Down on the farm a pair of young righties in Yacksel Rios and Edgar Garcia as well as left-hander Austin Davis would likely be first in line for a promotion should a pure bullpen arm be needed.


For all of the deserved hype surrounding the addition of Harper, the two most valuable additions to the Phillies ultimate success this year may end up being Segura and Realmuto. Should they lose the exciting right fielder for a bit of time, Williams can probably step in and provide solid contributions. But losing the starting shortstop or catcher for an extended period could prove troublesome. By the time this season is over, Phillies fans are going to love both players.


There is no other way to look at this Phillies team other than as a contender, at least for a division crown. They won 80 games a year ago with a far less potent offense and a weaker bullpen. Those improvements alone should push them to the 90 win mark.

The big question marks are two-fold: can the starting pitching keep the club in most games over six full months? That may be the absolute key question. The other is one that every team in baseball faces: can the club remain mostly healthy? Injuries will inevitably hit. They always do, for every team. But keeping the key players healthy for most of the year would make a huge difference.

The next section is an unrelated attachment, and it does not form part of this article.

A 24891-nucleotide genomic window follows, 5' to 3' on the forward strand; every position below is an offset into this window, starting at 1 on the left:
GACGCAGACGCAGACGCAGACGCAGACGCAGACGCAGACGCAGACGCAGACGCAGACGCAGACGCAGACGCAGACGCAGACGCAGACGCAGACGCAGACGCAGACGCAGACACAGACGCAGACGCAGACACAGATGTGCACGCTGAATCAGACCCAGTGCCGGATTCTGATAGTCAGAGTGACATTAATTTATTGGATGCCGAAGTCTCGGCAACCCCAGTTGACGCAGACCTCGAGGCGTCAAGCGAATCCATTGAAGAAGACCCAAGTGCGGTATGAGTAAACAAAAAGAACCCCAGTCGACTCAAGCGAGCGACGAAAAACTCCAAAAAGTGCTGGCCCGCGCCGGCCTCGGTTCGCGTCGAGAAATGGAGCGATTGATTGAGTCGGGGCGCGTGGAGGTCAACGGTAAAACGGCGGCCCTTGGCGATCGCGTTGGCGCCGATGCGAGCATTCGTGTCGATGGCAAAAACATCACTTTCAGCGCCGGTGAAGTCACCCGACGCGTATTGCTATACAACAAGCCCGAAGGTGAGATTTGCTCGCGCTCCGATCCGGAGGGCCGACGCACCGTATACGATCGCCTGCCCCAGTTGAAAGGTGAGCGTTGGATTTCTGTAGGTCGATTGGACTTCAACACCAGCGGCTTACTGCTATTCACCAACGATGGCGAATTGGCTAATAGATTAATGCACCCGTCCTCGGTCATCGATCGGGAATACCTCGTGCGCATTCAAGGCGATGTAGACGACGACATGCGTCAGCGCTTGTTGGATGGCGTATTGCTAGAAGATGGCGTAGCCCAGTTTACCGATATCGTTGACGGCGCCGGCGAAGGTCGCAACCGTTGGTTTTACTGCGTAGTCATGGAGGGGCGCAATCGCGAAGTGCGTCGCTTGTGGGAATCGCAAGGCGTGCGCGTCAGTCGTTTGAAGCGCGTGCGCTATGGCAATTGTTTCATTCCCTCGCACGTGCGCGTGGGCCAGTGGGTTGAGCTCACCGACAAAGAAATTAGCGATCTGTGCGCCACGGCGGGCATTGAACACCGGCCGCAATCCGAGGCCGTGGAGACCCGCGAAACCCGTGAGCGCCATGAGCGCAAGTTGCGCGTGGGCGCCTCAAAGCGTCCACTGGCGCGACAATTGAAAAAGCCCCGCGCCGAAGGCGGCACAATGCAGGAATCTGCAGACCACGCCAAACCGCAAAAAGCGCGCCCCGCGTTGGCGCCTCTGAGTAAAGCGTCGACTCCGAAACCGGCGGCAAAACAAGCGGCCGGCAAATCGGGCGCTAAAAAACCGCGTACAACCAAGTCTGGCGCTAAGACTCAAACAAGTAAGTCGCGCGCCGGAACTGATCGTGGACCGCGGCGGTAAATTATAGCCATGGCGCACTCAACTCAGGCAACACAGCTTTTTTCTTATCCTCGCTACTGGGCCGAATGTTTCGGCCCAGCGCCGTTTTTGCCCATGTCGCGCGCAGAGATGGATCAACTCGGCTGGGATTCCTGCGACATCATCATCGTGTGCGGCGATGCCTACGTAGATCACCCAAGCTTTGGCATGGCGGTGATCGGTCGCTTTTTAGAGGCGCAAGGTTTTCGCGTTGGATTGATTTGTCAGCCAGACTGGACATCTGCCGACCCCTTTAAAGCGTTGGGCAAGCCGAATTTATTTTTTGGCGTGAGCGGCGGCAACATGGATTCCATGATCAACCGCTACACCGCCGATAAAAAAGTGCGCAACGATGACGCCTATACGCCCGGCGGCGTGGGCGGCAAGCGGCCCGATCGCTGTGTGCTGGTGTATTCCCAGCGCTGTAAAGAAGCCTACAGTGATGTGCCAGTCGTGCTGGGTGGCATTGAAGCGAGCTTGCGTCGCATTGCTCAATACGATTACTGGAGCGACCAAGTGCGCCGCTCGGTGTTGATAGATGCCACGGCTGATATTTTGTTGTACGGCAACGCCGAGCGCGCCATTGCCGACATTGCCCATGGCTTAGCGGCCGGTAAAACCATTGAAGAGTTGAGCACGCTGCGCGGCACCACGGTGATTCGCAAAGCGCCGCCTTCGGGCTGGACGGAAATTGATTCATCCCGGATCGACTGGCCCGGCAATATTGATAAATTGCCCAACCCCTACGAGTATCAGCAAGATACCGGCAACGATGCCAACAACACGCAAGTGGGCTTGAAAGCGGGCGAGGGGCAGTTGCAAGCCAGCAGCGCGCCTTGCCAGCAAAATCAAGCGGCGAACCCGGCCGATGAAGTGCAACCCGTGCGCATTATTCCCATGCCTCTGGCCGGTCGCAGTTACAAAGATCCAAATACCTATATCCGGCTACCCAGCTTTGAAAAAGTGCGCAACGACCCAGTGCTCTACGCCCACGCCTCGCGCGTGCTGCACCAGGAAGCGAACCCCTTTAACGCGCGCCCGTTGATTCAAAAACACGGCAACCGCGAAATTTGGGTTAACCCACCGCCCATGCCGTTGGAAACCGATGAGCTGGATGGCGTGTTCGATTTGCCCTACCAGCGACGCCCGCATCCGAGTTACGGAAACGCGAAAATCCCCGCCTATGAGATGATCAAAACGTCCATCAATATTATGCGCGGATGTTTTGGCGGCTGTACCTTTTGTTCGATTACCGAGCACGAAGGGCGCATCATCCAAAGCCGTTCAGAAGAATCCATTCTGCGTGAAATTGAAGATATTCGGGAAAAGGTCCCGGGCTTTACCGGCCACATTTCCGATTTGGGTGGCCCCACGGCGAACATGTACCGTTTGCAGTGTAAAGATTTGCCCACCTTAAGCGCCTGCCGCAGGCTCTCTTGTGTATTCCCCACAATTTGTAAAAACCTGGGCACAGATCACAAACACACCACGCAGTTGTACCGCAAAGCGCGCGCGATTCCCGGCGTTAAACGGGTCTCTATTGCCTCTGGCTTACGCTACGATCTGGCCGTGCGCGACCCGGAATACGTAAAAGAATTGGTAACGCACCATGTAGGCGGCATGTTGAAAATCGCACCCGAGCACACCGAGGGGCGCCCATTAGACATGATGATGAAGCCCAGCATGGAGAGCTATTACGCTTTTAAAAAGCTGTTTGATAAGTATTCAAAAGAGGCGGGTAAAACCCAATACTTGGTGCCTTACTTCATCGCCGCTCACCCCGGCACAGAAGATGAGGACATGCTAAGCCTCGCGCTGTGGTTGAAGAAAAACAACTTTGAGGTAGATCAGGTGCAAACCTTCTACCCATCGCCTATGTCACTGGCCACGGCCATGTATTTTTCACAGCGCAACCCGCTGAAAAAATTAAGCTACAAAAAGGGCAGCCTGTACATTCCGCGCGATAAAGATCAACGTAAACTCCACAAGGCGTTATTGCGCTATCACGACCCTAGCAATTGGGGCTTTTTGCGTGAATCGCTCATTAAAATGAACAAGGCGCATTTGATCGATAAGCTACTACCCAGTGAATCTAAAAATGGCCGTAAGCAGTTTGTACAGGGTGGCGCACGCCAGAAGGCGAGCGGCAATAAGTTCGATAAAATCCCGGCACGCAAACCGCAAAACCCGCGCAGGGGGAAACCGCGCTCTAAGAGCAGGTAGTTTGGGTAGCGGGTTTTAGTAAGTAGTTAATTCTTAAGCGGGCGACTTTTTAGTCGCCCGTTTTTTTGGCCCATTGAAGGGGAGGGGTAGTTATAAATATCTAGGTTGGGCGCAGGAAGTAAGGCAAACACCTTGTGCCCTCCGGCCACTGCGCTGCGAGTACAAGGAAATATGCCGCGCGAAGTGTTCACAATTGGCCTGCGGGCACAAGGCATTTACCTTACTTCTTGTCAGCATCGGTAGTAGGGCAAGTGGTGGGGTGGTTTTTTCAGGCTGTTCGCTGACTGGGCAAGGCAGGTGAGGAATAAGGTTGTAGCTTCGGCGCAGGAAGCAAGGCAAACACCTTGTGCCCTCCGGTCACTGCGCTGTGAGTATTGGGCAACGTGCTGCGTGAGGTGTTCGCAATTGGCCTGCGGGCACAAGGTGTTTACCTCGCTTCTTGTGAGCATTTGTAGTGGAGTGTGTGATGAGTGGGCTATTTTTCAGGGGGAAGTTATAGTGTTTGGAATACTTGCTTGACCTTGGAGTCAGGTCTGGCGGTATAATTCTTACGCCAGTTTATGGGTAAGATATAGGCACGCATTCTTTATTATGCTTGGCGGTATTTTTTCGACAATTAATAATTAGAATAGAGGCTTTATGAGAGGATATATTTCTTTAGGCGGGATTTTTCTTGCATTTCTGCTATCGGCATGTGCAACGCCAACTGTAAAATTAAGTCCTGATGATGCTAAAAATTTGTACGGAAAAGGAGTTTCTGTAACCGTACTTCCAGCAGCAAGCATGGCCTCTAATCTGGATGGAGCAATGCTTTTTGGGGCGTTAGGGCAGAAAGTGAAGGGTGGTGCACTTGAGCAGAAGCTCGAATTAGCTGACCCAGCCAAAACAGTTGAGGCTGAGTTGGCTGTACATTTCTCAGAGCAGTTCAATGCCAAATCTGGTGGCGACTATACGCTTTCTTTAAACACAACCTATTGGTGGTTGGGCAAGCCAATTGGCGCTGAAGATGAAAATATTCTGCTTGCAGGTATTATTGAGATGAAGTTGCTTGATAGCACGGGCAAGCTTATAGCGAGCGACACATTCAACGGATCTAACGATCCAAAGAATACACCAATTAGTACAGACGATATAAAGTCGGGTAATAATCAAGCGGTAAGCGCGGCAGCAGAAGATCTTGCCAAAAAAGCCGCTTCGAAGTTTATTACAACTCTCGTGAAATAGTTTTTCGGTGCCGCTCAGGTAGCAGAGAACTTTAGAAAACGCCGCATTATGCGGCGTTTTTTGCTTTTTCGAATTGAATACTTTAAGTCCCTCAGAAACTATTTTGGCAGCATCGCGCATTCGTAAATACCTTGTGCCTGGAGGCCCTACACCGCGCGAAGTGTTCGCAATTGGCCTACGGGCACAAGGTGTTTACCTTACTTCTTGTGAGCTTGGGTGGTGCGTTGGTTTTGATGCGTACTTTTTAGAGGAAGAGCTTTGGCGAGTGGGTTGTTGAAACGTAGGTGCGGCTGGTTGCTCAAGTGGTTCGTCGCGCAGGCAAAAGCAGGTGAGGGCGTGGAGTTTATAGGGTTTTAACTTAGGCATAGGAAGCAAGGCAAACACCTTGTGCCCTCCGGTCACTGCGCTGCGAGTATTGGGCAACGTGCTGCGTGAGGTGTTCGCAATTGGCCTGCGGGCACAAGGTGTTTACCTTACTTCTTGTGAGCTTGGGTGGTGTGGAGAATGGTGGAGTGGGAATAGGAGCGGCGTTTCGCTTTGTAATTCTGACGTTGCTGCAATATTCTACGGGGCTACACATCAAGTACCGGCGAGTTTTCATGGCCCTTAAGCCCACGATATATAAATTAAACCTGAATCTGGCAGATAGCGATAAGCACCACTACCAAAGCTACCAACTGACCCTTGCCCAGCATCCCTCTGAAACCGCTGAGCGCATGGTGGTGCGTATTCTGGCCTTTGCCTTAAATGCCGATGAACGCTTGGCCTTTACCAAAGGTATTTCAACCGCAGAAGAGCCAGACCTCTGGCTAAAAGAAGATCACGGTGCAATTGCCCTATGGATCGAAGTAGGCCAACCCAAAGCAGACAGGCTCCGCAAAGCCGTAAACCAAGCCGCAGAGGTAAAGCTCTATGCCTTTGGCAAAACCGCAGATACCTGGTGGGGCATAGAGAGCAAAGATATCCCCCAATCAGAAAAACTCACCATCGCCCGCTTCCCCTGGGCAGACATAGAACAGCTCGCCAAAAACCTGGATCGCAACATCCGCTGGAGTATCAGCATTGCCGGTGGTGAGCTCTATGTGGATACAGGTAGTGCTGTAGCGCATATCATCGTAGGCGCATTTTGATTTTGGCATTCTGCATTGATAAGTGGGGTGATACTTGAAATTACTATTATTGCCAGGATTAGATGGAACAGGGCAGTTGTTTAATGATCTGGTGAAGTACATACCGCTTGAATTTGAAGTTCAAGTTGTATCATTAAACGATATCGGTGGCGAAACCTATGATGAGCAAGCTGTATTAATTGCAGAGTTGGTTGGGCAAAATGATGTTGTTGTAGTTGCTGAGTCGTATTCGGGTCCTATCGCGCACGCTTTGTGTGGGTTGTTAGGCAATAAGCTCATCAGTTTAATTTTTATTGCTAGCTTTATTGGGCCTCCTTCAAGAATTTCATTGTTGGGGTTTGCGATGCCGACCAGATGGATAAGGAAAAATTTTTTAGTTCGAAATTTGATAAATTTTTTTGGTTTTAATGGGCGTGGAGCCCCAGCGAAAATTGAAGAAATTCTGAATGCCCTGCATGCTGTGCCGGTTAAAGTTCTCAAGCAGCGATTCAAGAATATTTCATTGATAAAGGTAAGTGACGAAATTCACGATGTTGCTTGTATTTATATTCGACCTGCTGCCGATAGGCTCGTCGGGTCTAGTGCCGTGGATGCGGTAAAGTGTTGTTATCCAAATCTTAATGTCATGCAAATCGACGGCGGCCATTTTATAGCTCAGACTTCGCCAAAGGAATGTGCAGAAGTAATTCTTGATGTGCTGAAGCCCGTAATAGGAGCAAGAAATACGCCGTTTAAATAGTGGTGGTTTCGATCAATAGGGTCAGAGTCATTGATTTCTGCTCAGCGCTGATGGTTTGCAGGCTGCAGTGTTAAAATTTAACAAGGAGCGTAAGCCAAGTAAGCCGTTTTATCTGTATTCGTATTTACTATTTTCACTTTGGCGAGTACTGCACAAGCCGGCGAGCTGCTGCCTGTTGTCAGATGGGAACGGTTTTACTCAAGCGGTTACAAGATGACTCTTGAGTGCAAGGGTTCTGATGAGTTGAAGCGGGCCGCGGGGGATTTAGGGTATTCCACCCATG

I am going to call this a 91-71 season. The Phillies capture one of the two National League Wildcard playoff berths available. In that Wildcard Game they match-up with old friend Cole Hamels and the Chicago Cubs, taking the Cubbies out and advancing to the NLDS.

As I predicted in my 2019 MLB Preview & Prediction piece, the Phillies drop a dramatic and emotional NLDS in four games to the division rival Washington Nationals. The Nats and their fans get one October to thumb their noses at Harper and the Phillies. But watch out in 2020 and beyond. Next off-season, Middleton and Klentak upgrade the pitching even further.



Locked On Phillies 3/29: Phillies score 10 in magical Opening Day win